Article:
Second, those aggregates which have helped to spread my blog and create one of those things I cherish – an interfaith dialogue. They bring in wide set of viewpoints that help to keep this blog accurate. ThePulp.it has featured a few of my posts. Also, 7 Quick Takes at Conversion Diary has guided several people here who have introduced me to new places to visit or concepts to explore (like stave churches). I hope to restart 7 Quick Takes in the near future. Finally, my post concerning the opening of the Kansas City Missouri Temple was featured on Desert News, a Utah-based LDS news source. Aside from the wonderful interaction with this influx of Mormons, it was great to have them reading all of my articles concerning their faith and offering helpful clarifications. You can read some of my tangential thoughts about that interaction in my fourth point here.
The third group of people are those who benefit or help contribute to this blog, and they probably won’t ever see this. One of the unique things this blog has offered which I never anticipated is communication with a diverse group of people on the places I have traveled to, particularly those with little online presence. It’s been interesting to see what others think of some of these sites.
For example, my post on St. Mary of the Oaks. I’ve had three people who are either descendants or in-laws of John Endres (the man who built the shrine) comment on that post. From what I’ve been able to gather from comments, emails, and where the hits are coming from, one of the relatives must have found this post after hearing about the shrine from a grandmother-in-law. Since then, the post seems to have been passed around the family. There’s talk of a family reunion near the shrine in the future, to allow these younger generations to see part of their heritage.
Another great example is the update I posted on the Shrine of Sts. Cosmas and Damian. I store all of my personal photos for this blog on Flickr in the hopes that others can benefit from them. About 3 months after I posted the pictures for the shrine, a commenter mentioned he knew of the church, and inquired about it (you may recall that I wasn’t able to get inside or find any history). We started a dialogue about the church, and it turns out he’s part of the Baptist congregation that now worships at the shrine. You can read our comments here. Additionally, an antique bookseller had a book about the history of the shrine, and found my post when doing some background checking. He left a link to a summary of the book, which provided some more details concerning the shrine’s history.
Remember my friend who is part of a church plant? Since writing about Awaken Church, it has actually become one of my most searched-for posts. My friend was talking to one of his church’s newer members a few months ago about my blog, and it turns out this man made his decision to visit Awaken in part because of that post.
Finally, I met a friend through all of this blogging. Technically, it was from posting over at IgnatiumToday, but had I never blogged here first, I wouldn’t have had the opportunity to post there. She happened to recognize some identifying diocesan details, as well as my name from when I entered the Catholic Church in 2010. It turns out she works at the same parish church I attend. A few months after, she invited me out for coffee, and we have been keeping in touch ever since.
So, thanks to all of your for making my first year of blogging so memorable! Here’s to a fun and productive second year, brimming with adventure and learning (and, of course, basilicas!).
Go here! Then click on the little “Reserve Now” button near the top right of the main column.
Be forewarned – something is wrong in the system with the dates.* When you select a day, it actually gives you your reservation on the previous day. I’ve tried contacting them through the phone numbers provided, but I keep getting busy tones. So, my Saturday, April 14 reservation shows up as Friday, April 13 on my ticket. If you reserve today, you may want to check back in the coming days to see if that gets fixed.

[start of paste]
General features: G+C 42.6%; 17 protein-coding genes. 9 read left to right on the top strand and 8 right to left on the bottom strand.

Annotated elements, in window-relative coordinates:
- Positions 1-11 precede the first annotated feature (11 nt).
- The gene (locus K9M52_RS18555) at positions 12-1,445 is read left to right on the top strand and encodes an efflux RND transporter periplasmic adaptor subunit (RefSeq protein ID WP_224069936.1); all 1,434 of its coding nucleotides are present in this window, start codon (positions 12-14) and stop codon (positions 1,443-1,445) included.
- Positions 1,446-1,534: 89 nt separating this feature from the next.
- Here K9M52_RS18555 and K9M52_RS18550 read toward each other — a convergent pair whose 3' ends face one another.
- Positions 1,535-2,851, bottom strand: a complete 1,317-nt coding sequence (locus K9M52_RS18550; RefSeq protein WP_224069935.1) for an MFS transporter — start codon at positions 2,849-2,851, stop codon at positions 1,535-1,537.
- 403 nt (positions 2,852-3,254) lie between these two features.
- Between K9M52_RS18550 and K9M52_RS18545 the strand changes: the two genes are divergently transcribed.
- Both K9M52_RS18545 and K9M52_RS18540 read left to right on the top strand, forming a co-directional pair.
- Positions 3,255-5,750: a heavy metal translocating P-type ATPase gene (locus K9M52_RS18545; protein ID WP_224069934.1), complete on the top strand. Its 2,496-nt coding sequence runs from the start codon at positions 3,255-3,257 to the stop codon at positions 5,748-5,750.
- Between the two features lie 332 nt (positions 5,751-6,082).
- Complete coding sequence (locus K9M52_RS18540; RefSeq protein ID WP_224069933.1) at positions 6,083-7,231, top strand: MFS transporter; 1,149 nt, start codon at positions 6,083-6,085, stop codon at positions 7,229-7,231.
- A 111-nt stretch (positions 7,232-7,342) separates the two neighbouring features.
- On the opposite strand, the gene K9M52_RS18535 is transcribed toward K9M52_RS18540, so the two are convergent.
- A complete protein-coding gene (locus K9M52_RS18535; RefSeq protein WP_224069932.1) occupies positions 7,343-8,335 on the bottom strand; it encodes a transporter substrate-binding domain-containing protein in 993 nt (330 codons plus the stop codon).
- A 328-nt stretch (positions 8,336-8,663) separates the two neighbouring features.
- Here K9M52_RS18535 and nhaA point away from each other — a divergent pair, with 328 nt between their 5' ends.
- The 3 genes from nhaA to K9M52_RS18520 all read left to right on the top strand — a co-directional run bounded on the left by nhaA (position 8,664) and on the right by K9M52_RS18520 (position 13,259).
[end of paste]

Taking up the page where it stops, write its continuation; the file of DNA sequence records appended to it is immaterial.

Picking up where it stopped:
Update: The system was fixed sometime last night/this morning. If you were affected and cannot reschedule for your intended date and time online, I suggest calling (801-570-0080). The woman I talked to was very helpful. I explained that the remaining times wouldn’t work for us (considering we’ll be driving a considerable distance) and she offered to manually reschedule our time to honor our initial reservation.
So. It sounds like we’ve got our intended date of April 14, 2:15.
* If you’re a nerdy computer scientist like me, you’ll love the opportunity to diagnose a type of off by one error.
I don’t often share my writing elsewhere unless it pertains to what I’m doing here. In that vein, I wrote a post on Wednesday over at Ignitum Today which discusses the benefits of studying other religions. Although it is told from my point of view as a Catholic, I think many of the lessons to be learned are applicable to any person, even atheists. Hopefully it also gives some broader background for what I am doing in this space.
With all of the hobbies to pick from, I choose to spend my free time studying lies. Everything from why Jehovah’s Witnesses don’t celebrate holidays to why Hindus eschew cow. Of course, these are factually true, in that those practitioners do believe those things, but as a belief for Catholics, they are not. As Catholics, the differing views espoused by other denominations or faiths can be striking; they are misguided at best, outright falsehoods at worst.
When it is phrased in such a manner, religious studies can seem pointless. Where else in life do we choose to partake in learning untruths? Wouldn’t time be better spent understanding our own Catholic faith better? Heaven knows we have enough material to keep us occupied for well beyond our lifetime.
Despite their objectively incorrect theology, every religion has the potential to touch our lives. It may be in how a particular faith altered the history of our world, or how a traditional religious custom has become part of our town’s heritage. Religion can even sneak into our mainstream culture: many restaurants in the US restructure menus during Lent to offer more vegetarian and seafood options, while several Japanese cultural customs are remnants of Shinto purity beliefs. On some level, all of these scenarios hinge on understanding religion to comprehend their full meaning.